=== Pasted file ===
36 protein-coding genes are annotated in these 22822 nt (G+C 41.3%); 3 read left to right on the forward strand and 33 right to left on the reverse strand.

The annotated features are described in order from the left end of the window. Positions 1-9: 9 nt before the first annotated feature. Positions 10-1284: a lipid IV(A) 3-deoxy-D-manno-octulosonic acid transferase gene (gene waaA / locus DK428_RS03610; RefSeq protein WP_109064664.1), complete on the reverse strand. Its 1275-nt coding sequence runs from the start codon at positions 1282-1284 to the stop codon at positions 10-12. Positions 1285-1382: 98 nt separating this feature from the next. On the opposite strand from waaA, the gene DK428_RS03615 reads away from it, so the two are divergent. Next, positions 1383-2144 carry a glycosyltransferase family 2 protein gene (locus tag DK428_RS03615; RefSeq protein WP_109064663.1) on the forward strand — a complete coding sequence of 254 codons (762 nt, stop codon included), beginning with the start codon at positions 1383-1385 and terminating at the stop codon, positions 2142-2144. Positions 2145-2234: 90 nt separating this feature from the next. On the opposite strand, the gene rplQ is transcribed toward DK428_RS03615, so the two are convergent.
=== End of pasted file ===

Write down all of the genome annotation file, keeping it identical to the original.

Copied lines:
36 protein-coding genes are annotated in these 22822 nt (G+C 41.3%); 3 read left to right on the forward strand and 33 right to left on the reverse strand.

The annotated features are described in order from the left end of the window. Positions 1-9: 9 nt before the first annotated feature. Positions 10-1284: a lipid IV(A) 3-deoxy-D-manno-octulosonic acid transferase gene (gene waaA / locus DK428_RS03610; RefSeq protein WP_109064664.1), complete on the reverse strand. Its 1275-nt coding sequence runs from the start codon at positions 1282-1284 to the stop codon at positions 10-12. Positions 1285-1382: 98 nt separating this feature from the next. On the opposite strand from waaA, the gene DK428_RS03615 reads away from it, so the two are divergent. Next, positions 1383-2144 carry a glycosyltransferase family 2 protein gene (locus tag DK428_RS03615; RefSeq protein WP_109064663.1) on the forward strand — a complete coding sequence of 254 codons (762 nt, stop codon included), beginning with the start codon at positions 1383-1385 and terminating at the stop codon, positions 2142-2144. Positions 2145-2234: 90 nt separating this feature from the next. On the opposite strand, the gene rplQ is transcribed toward DK428_RS03615, so the two are convergent.